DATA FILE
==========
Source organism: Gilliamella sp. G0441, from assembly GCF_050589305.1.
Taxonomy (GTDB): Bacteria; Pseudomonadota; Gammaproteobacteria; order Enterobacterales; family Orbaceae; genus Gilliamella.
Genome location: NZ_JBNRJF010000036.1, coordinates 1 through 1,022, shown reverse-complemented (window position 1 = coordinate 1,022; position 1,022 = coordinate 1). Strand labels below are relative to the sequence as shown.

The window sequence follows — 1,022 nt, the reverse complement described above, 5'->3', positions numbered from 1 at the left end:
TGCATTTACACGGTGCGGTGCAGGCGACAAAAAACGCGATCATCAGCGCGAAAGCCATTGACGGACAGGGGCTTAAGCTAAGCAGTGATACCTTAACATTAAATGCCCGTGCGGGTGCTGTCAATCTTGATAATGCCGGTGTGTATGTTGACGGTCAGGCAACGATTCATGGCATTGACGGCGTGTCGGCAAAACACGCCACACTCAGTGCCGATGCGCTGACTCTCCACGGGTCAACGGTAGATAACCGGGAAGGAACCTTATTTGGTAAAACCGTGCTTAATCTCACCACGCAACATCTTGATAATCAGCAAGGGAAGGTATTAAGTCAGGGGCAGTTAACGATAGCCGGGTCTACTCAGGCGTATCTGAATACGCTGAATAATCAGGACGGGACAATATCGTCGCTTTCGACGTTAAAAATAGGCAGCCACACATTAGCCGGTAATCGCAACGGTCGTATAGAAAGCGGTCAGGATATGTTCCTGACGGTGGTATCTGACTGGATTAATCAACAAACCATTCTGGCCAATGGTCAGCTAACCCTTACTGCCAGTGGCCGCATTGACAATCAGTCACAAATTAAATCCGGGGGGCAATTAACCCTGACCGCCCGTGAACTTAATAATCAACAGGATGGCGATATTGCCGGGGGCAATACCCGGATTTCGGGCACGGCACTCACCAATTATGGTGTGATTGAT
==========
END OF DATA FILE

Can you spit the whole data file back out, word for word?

Source organism: Gilliamella sp. G0441, from assembly GCF_050589305.1.
Taxonomy (GTDB): Bacteria; Pseudomonadota; Gammaproteobacteria; order Enterobacterales; family Orbaceae; genus Gilliamella.
Genome location: NZ_JBNRJF010000036.1, coordinates 1 through 1,022, shown reverse-complemented (window position 1 = coordinate 1,022; position 1,022 = coordinate 1). Strand labels below are relative to the sequence as shown.

The window sequence follows — 1,022 nt, the reverse complement described above, 5'->3', positions numbered from 1 at the left end:
TGCATTTACACGGTGCGGTGCAGGCGACAAAAAACGCGATCATCAGCGCGAAAGCCATTGACGGACAGGGGCTTAAGCTAAGCAGTGATACCTTAACATTAAATGCCCGTGCGGGTGCTGTCAATCTTGATAATGCCGGTGTGTATGTTGACGGTCAGGCAACGATTCATGGCATTGACGGCGTGTCGGCAAAACACGCCACACTCAGTGCCGATGCGCTGACTCTCCACGGGTCAACGGTAGATAACCGGGAAGGAACCTTATTTGGTAAAACCGTGCTTAATCTCACCACGCAACATCTTGATAATCAGCAAGGGAAGGTATTAAGTCAGGGGCAGTTAACGATAGCCGGGTCTACTCAGGCGTATCTGAATACGCTGAATAATCAGGACGGGACAATATCGTCGCTTTCGACGTTAAAAATAGGCAGCCACACATTAGCCGGTAATCGCAACGGTCGTATAGAAAGCGGTCAGGATATGTTCCTGACGGTGGTATCTGACTGGATTAATCAACAAACCATTCTGGCCAATGGTCAGCTAACCCTTACTGCCAGTGGCCGCATTGACAATCAGTCACAAATTAAATCCGGGGGGCAATTAACCCTGACCGCCCGTGAACTTAATAATCAACAGGATGGCGATATTGCCGGGGGCAATACCCGGATTTCGGGCACGGCACTCACCAATTATGGTGTGATTGAT